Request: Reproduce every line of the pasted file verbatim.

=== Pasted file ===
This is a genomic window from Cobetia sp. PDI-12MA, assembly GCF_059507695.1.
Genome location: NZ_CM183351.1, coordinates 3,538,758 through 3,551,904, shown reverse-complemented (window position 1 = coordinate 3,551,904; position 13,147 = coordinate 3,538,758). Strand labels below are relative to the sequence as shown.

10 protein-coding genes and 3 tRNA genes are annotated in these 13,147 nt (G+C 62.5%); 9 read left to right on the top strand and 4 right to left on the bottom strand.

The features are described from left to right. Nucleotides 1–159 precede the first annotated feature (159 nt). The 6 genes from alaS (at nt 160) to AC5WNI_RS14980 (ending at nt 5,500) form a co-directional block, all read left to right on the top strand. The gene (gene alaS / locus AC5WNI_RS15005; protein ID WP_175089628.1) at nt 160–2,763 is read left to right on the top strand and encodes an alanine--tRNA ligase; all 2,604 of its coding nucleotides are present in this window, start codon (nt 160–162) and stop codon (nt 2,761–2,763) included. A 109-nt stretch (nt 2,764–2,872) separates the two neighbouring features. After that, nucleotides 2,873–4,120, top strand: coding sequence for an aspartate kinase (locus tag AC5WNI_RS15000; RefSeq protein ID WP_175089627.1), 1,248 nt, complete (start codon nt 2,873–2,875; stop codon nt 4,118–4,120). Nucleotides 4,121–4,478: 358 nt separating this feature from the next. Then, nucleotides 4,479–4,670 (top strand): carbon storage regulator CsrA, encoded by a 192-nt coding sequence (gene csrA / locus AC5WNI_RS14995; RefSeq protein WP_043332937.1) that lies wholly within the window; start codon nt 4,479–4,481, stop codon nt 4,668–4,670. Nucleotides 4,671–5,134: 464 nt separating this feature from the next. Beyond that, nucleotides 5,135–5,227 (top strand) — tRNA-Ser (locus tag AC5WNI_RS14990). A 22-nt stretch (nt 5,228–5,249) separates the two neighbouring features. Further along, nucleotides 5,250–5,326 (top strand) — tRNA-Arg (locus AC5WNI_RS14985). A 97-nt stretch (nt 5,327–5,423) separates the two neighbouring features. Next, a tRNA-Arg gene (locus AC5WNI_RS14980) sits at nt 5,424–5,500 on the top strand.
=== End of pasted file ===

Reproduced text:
This is a genomic window from Cobetia sp. PDI-12MA, assembly GCF_059507695.1.
Genome location: NZ_CM183351.1, coordinates 3,538,758 through 3,551,904, shown reverse-complemented (window position 1 = coordinate 3,551,904; position 13,147 = coordinate 3,538,758). Strand labels below are relative to the sequence as shown.

10 protein-coding genes and 3 tRNA genes are annotated in these 13,147 nt (G+C 62.5%); 9 read left to right on the top strand and 4 right to left on the bottom strand.

The features are described from left to right. Nucleotides 1–159 precede the first annotated feature (159 nt). The 6 genes from alaS (at nt 160) to AC5WNI_RS14980 (ending at nt 5,500) form a co-directional block, all read left to right on the top strand. The gene (gene alaS / locus AC5WNI_RS15005; protein ID WP_175089628.1) at nt 160–2,763 is read left to right on the top strand and encodes an alanine--tRNA ligase; all 2,604 of its coding nucleotides are present in this window, start codon (nt 160–162) and stop codon (nt 2,761–2,763) included. A 109-nt stretch (nt 2,764–2,872) separates the two neighbouring features. After that, nucleotides 2,873–4,120, top strand: coding sequence for an aspartate kinase (locus tag AC5WNI_RS15000; RefSeq protein ID WP_175089627.1), 1,248 nt, complete (start codon nt 2,873–2,875; stop codon nt 4,118–4,120). Nucleotides 4,121–4,478: 358 nt separating this feature from the next. Then, nucleotides 4,479–4,670 (top strand): carbon storage regulator CsrA, encoded by a 192-nt coding sequence (gene csrA / locus AC5WNI_RS14995; RefSeq protein WP_043332937.1) that lies wholly within the window; start codon nt 4,479–4,481, stop codon nt 4,668–4,670. Nucleotides 4,671–5,134: 464 nt separating this feature from the next. Beyond that, nucleotides 5,135–5,227 (top strand) — tRNA-Ser (locus tag AC5WNI_RS14990). A 22-nt stretch (nt 5,228–5,249) separates the two neighbouring features. Further along, nucleotides 5,250–5,326 (top strand) — tRNA-Arg (locus AC5WNI_RS14985). A 97-nt stretch (nt 5,327–5,423) separates the two neighbouring features. Next, a tRNA-Arg gene (locus AC5WNI_RS14980) sits at nt 5,424–5,500 on the top strand.